ROTHERHAM Rugby Club’s rise from the regional leagues to the Premiership remains one of the town’s all-time sporting highlights.
Twenty years ago this week, the team that had racked up seven promotions in a heady rise up the league pyramid made the final step into the promised world of the English game’s top division.
Never has a defeat been cheered so loudly than after a 14-0 loss on a sunny Sunday afternoon on May 28 2000 at Bedford.
That’s because, four days before, Rotherham had done the spadework by winning the first leg of the two-legged play-off 40-20 at a packed Clifton Lane.
The 40-34 aggregate win secured a promotion ticket to the top flight and the chance to rub shoulders with Leicester, Bath, Saracens and the other juggernauts of English club rugby.
It’s the back-story to the battles against Bedford that give the tale extra sparkle.
Jubilant...Terry Garnett and Dave Scully after overcoming Bedford to reach the top flight.
In the previous two years Rotherham had suffered promotion play-off heartbreak against London Irish and then Bedford, losing on a try count after the teams finished level on points after two legs.
The fact that Rotherham, the second-tier champions, should have to play off in 2000 against the Premiership’s bottom side for the chance to go up was harsh in itself.
That’s why there was a bit of that “us against them” mentality and a desire to ensure justice was finally done that fuelled their determination to win the league and then finally get over the line on that fateful day at Goldington Road.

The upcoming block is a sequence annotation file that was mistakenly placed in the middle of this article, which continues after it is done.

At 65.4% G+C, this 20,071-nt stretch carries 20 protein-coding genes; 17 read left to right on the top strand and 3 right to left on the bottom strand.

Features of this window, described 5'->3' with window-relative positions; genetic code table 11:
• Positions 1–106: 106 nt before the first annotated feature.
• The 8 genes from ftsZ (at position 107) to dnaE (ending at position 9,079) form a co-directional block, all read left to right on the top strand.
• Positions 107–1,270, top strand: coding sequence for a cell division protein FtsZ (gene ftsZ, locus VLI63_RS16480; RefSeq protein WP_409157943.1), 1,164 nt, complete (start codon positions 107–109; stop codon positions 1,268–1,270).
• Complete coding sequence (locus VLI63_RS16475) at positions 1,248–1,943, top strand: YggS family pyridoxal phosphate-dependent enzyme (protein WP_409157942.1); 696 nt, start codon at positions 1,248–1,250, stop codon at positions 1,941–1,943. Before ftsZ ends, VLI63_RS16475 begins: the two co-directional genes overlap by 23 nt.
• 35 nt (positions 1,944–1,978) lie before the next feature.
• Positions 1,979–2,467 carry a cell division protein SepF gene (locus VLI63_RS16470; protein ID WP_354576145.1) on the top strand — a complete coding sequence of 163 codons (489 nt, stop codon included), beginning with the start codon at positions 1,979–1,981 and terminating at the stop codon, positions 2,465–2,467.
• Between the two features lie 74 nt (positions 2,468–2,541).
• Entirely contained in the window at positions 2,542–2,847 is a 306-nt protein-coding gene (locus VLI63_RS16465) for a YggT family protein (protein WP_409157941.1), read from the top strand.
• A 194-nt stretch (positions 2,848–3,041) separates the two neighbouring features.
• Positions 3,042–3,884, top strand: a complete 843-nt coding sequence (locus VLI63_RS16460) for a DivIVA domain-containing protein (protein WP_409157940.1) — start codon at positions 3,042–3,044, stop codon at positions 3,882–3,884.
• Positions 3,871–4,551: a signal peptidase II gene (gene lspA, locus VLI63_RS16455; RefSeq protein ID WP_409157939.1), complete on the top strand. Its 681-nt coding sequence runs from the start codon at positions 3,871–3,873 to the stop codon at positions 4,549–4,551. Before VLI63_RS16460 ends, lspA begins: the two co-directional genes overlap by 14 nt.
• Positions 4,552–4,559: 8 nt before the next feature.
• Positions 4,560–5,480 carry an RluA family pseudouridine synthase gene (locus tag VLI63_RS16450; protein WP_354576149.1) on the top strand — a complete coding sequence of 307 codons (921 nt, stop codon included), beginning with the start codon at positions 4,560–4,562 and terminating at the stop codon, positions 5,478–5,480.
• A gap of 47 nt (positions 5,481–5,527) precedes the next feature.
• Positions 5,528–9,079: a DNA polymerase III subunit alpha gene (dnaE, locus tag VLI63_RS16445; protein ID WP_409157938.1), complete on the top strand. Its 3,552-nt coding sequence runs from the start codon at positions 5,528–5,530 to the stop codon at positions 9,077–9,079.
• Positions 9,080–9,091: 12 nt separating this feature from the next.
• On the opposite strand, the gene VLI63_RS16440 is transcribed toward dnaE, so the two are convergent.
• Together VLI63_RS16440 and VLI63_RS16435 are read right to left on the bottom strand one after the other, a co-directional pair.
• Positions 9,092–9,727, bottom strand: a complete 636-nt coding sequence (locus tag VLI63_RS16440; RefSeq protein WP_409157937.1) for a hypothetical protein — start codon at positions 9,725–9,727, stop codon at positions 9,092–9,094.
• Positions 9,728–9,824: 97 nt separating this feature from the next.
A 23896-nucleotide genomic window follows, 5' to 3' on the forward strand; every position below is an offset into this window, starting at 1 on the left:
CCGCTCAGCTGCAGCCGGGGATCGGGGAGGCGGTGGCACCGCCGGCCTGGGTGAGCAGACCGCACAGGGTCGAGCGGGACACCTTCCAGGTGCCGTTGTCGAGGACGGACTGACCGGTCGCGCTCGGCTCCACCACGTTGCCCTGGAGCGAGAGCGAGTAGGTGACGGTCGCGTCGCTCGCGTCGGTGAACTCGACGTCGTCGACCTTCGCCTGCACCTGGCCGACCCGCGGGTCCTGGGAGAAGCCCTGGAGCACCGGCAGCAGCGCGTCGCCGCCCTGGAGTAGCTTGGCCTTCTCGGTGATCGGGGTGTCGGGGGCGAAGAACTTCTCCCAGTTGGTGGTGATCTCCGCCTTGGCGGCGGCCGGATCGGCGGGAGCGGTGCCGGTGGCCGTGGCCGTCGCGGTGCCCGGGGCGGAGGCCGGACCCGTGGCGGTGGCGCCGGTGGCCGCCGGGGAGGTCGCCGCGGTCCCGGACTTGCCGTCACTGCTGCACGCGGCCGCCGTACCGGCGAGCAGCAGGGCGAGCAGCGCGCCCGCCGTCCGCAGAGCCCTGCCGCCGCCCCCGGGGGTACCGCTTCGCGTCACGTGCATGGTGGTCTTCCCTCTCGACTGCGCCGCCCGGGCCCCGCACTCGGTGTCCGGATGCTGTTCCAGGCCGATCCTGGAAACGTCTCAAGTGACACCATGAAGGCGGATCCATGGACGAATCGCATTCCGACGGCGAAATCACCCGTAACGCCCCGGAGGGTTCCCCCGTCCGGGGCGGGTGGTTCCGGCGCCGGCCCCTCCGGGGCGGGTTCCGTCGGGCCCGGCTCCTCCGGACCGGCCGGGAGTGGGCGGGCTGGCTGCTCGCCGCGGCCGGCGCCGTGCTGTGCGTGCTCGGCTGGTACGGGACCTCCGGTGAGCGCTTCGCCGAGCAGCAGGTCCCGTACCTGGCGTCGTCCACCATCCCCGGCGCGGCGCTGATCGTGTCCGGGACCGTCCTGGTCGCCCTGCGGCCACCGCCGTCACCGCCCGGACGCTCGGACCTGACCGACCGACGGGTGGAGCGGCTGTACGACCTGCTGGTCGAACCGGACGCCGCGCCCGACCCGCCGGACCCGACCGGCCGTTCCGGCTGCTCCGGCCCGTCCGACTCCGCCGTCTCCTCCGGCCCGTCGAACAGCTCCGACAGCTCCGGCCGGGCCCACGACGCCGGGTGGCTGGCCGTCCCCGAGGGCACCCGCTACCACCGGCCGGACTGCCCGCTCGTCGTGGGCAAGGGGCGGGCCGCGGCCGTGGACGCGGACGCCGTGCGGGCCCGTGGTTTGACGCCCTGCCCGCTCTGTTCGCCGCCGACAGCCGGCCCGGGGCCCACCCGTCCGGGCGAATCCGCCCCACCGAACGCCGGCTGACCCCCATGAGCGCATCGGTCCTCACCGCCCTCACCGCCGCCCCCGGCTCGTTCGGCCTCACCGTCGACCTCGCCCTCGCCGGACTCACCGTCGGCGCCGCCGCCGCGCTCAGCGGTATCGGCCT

“It was a bigger compliment to win that division than we thought at the time,” remembers team skipper Mike Schmid.
“It was very competitive and a lot of the teams were very similar. A few had spent more money than us so we were fighting uphill to be one of the non-established clubs trying to get up to rock the Premiership. That was a different challenge for us.
“We had a tremendous group of players and great support around them including from Michael Yarlett, the owner. It was a great environment and the players thrived in it.”
Rewind eight months and promotion had looked a long way off.
Shorn of Schmid and another key man, Mike Umaga, on international duty, Rotherham lost two of their opening four matches, at London Welsh and Worcester.
The response was the stuff of champions, the team reeling off a club-record 22 straight victories, including a last-gasp 17-16 Friday-night win at Leeds, to take the title and set up the deciders against Bedford. Bedford had won only once in the top flight all season.